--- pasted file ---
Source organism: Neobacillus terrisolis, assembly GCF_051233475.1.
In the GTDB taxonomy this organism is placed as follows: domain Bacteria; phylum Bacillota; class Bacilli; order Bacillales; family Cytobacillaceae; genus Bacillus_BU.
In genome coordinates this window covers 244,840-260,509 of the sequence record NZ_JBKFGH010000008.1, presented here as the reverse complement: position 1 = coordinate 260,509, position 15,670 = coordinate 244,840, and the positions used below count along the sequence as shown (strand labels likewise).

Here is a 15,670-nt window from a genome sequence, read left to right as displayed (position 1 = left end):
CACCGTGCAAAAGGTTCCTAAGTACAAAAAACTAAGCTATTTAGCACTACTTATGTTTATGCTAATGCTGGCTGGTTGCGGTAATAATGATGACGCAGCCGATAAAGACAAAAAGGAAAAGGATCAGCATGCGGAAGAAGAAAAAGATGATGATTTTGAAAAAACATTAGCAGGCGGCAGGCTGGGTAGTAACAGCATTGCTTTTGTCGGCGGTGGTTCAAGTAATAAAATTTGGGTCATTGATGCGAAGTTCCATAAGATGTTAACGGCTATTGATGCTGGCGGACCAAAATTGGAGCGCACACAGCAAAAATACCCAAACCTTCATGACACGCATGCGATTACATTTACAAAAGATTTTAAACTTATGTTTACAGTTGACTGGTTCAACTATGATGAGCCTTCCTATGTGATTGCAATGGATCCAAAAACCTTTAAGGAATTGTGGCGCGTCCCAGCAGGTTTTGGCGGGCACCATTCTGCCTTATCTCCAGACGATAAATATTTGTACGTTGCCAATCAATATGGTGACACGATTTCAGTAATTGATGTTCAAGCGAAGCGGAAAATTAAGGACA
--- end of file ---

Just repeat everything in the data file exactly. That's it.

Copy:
Source organism: Neobacillus terrisolis, assembly GCF_051233475.1.
In the GTDB taxonomy this organism is placed as follows: domain Bacteria; phylum Bacillota; class Bacilli; order Bacillales; family Cytobacillaceae; genus Bacillus_BU.
In genome coordinates this window covers 244,840-260,509 of the sequence record NZ_JBKFGH010000008.1, presented here as the reverse complement: position 1 = coordinate 260,509, position 15,670 = coordinate 244,840, and the positions used below count along the sequence as shown (strand labels likewise).

Here is a 15,670-nt window from a genome sequence, read left to right as displayed (position 1 = left end):
CACCGTGCAAAAGGTTCCTAAGTACAAAAAACTAAGCTATTTAGCACTACTTATGTTTATGCTAATGCTGGCTGGTTGCGGTAATAATGATGACGCAGCCGATAAAGACAAAAAGGAAAAGGATCAGCATGCGGAAGAAGAAAAAGATGATGATTTTGAAAAAACATTAGCAGGCGGCAGGCTGGGTAGTAACAGCATTGCTTTTGTCGGCGGTGGTTCAAGTAATAAAATTTGGGTCATTGATGCGAAGTTCCATAAGATGTTAACGGCTATTGATGCTGGCGGACCAAAATTGGAGCGCACACAGCAAAAATACCCAAACCTTCATGACACGCATGCGATTACATTTACAAAAGATTTTAAACTTATGTTTACAGTTGACTGGTTCAACTATGATGAGCCTTCCTATGTGATTGCAATGGATCCAAAAACCTTTAAGGAATTGTGGCGCGTCCCAGCAGGTTTTGGCGGGCACCATTCTGCCTTATCTCCAGACGATAAATATTTGTACGTTGCCAATCAATATGGTGACACGATTTCAGTAATTGATGTTCAAGCGAAGCGGAAAATTAAGGACA